56. Pressure Cooking Tomatoes:

Does your pressure cooker scorch and burn tomato-based recipes? Are you tired of chipping away at last night’s dinner from the base of your pressure cooker?  Think you can’t pressure cook a recipe that is boiled, soaked, or stewed in tomatoes?!?!  Well then this post is especially for you. 

I’ve had my fair share of tomato based curries/ roasts getting touched/ scorched and when came across these wonderful tips knew I had to share with other pressure cooker users. This editted link below teaches seven  great pro tips for getting delicious scorch-free tomato-based sauces and recipes in your pressure cooker. Heres to more successful pressure-cooking when using tomatoes!!!

http://www.hippressurecooking.com/pressure-cook-tomato-based-recipe/

7 TIPS TO PERFECTING TOMATO BASED RECIPES:

 1. In addition to using the right balance of cooking liquid for each tomato products, here are a few more things to keep in mind: DO Un-thick(dilute) the Tomato Product.

2. DO Scrape it – Don’t build the groundwork for things to stick onto anything else that is already sticking.  Scrape the base of the pressure cooker well to lift-up onions, pasta, rice, etc.  A good time to do this is usually during a de-glaze step or just before closing.  My weapon of choice for this task is a flat-head bamboo spatula. 

3. DON’T Puree – Don’t blend or puree’ ingredients before pressure cooking – or at least wait until after pressure cooking. Keeping most of the ingredients in large pieces keeps the sauce from getting thick before you’re finished pressure cooking. 

4. DO Bring’em To A Boil – For iffy tomato-based recipes, bring all of the ingredients to a rolling boil before slapping on the pressure cooker lid. This ensures that everything in the cooker is moving quickly enough to generate steam and, eventually, build pressure.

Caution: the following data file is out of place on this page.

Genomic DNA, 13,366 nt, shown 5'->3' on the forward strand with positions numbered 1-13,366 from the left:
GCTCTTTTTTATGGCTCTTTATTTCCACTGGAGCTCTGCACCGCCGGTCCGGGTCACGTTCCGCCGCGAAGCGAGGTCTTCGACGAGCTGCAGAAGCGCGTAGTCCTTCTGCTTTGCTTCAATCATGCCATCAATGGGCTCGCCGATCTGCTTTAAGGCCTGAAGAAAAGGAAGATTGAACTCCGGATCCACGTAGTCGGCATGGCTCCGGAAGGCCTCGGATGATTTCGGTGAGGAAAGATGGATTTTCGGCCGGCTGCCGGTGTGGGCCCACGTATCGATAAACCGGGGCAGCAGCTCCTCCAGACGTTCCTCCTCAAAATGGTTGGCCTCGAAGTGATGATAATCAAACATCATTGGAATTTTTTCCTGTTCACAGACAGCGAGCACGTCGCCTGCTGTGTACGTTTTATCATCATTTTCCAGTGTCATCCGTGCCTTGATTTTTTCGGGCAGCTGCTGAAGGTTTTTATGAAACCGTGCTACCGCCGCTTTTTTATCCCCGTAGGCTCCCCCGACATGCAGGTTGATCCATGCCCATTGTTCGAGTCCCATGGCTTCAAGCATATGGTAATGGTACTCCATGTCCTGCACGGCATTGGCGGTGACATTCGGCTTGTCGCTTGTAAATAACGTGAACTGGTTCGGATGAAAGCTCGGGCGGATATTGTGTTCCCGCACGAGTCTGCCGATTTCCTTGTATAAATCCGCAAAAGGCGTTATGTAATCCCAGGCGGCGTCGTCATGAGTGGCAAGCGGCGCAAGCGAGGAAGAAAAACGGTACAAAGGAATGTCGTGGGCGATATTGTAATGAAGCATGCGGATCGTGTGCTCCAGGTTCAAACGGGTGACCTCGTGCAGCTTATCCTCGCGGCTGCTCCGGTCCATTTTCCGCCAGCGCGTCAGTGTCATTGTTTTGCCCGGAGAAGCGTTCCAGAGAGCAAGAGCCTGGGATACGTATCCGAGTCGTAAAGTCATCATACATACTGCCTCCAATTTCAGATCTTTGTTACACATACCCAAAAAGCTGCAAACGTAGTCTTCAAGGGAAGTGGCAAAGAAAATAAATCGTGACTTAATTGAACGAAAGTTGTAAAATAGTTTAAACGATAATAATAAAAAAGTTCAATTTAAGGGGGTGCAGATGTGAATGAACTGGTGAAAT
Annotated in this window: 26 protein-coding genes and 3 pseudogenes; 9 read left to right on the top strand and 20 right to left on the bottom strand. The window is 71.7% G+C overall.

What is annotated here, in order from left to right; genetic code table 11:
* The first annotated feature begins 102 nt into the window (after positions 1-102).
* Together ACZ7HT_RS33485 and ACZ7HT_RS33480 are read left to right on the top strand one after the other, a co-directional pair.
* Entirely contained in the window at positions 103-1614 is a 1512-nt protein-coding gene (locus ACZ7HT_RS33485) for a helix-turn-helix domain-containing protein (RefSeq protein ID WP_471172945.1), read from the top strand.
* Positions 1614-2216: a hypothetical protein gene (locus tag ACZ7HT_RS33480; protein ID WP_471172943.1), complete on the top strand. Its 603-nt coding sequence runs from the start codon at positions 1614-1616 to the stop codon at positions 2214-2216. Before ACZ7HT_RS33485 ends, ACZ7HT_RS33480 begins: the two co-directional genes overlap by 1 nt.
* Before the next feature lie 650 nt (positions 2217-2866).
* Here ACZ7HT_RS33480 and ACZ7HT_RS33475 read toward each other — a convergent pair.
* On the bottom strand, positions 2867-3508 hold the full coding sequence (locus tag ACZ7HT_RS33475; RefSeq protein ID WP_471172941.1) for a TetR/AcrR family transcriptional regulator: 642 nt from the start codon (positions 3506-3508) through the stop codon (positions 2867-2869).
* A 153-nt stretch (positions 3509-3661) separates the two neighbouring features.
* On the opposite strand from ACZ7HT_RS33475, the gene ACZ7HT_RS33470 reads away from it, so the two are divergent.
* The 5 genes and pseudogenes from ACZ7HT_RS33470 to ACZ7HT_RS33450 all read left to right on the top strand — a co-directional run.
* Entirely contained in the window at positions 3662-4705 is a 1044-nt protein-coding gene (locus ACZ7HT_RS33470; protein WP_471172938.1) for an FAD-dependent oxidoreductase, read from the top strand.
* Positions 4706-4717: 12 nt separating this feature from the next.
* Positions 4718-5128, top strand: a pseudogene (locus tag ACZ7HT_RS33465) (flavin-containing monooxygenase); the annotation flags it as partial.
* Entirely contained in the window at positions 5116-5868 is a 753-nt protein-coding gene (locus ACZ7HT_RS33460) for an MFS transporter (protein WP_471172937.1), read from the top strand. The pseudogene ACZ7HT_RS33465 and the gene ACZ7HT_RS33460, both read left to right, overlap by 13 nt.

5. DO Layer It – Lorna Sass, the Queen of Pressure Cooking, introduced a novel way to keep thick tomato sauces from scorching in her cookbooks.  She layers recipe ingredients in the pressure cooker by thickness (stock first, veggies after, tomato sauce last) and then directs the cook not to stir the pot before closing the lid to pressure cook 

6. DON’T Go Processed – Never use prepared “pasta” or “salsa” sauces as they usually contain starches, gums, flours and other thickeners which will prevent the cooker from reaching pressure. If that’s all you’ve got, mix it in after pressure cooking and simmer the flavor into the food. 

7. DO Bain Marie It – One of our readers, shared in the forums that when there is no other option they use the pressure cooker bain marie  (aka another pot/pan in pot) method to keep their sauce from sticking.

(Oven -Safe materials used in the Pressure- Cooker pot- in -pot method could include:

utensils/pots made of stainless steel, aluminum, pyrex, corningware and silicone bakeware that fit comfortably in your pot over a trivet and some water)

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